Malthouse Theatre Presents THE HOMOSEXUALS

Gleefully funny

By Leeor Adar

How dare we, or you, or anyone, be politically incorrect (PC is very in, in case you weren’t paying attention). Lee Lewis’ romp as director into taboo territory is loud, colourful, slapstick, and rainbow-shoots dance hits of the bygones. This production of The Homosexuals is everything you would expect it to be, and then a little more sardonic.

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And it is funny. The shining light of this show isn’t the performers so much as their sharp dialogue catapulted from Declan Greene’s pen. I can see the delivery only sharpening as the season goes on, and like Greene’s usual work, is so right now. Right now, and reflected in the play is the war between white homosexual men and other sexual and racial minorities that continue to be marginalised by cookie-cutter ideals. It rages in this production, and offers a farcical gaze upon the pompous rhetoric of queer theorist ‘Bae-Bae’ (played with natural grace and disdain by the genderqueer Mama Alto).

The play is set in a tiny modern apartment in Darlinghurst where Warren (Simon Bourke), the identified ‘older gay gentleman’ looks through his lens at the young and chiselled Adonis (Lincoln Younes). Clichés aside, Warren attempts to hide his interest in the Adonis from his shrieky partner, Kim (Simon Corfield). Cue the realisation that married paradise does not exist even for the queer community. What is meant to be the night of the Mardi-Gras and offensive costume party (hint: blackface/Hiroshimaface/Naziface), turns into a comedy of near-misses as a druggie and part-time cook (Mama Alto) is mistaken for the gloriously self-righteous ‘Bae Bae’. A series of mad antics ensue in what is sure to be a night of laughs.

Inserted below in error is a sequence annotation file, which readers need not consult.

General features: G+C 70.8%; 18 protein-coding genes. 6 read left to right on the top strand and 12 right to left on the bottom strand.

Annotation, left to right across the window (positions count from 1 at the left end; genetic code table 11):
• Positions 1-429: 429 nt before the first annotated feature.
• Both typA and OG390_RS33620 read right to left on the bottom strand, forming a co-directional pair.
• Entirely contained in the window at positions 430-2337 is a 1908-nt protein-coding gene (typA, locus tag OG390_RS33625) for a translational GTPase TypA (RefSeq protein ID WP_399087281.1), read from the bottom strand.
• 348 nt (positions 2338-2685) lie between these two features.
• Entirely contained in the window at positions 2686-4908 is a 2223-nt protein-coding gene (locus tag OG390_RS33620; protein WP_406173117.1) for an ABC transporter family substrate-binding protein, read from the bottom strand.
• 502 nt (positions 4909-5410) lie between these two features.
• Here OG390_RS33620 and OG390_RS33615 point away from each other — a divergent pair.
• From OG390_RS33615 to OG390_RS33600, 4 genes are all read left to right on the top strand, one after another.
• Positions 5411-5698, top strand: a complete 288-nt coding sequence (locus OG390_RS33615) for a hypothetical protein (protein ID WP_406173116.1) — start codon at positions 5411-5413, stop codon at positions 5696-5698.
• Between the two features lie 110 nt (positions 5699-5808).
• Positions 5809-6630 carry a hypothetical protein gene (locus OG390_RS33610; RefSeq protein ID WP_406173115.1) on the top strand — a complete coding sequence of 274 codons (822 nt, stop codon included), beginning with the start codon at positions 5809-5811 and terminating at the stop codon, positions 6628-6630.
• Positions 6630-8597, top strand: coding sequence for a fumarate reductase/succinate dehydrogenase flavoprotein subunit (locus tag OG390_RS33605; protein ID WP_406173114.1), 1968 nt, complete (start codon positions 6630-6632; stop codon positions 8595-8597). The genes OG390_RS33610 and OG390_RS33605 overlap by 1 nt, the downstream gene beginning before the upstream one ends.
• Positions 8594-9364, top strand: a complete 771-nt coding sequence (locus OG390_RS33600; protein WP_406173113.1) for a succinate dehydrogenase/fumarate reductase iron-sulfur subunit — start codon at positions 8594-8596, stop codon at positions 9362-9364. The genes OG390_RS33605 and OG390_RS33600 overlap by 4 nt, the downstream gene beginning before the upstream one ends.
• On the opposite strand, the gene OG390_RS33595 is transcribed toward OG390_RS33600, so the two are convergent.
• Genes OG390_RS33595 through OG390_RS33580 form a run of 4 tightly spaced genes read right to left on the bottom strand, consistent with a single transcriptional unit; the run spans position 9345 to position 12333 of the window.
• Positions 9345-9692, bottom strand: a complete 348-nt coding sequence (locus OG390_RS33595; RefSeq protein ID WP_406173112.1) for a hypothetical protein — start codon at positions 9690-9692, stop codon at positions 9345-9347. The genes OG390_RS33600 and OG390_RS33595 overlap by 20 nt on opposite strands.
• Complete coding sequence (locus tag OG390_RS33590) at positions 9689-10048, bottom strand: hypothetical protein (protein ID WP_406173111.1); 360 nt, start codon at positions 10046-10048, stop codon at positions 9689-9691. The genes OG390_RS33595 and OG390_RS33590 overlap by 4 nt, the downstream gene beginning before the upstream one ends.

A real shout-out must go to the top-notch comic delivery of Diana (Genevieve Lemon), who propelled the silliness on stage and brought a sage moment towards the close of the fare. Unfortunately this is where the script diverts too sharply from the rest of the play; the tone suddenly shifts to a serious place that doesn’t have the same wondrous reality-shatter of other works that manage to take comedy to dark places. The point is already made in the piece itself – the audience knows. The show ultimately ends with a whimper, no bang in sight. I found this a touch disappointing given all the walls shattered earlier in the evening.

However, if you want to catch a show that pokes fun at itself and definitely makes you laugh – then by all means, enter the rainbow world of The Homosexuals, or ‘Faggots’, currently showing at the Malthouse Theatre until Sunday 12 March.

Book your tickets here:

Image by Brett Boardman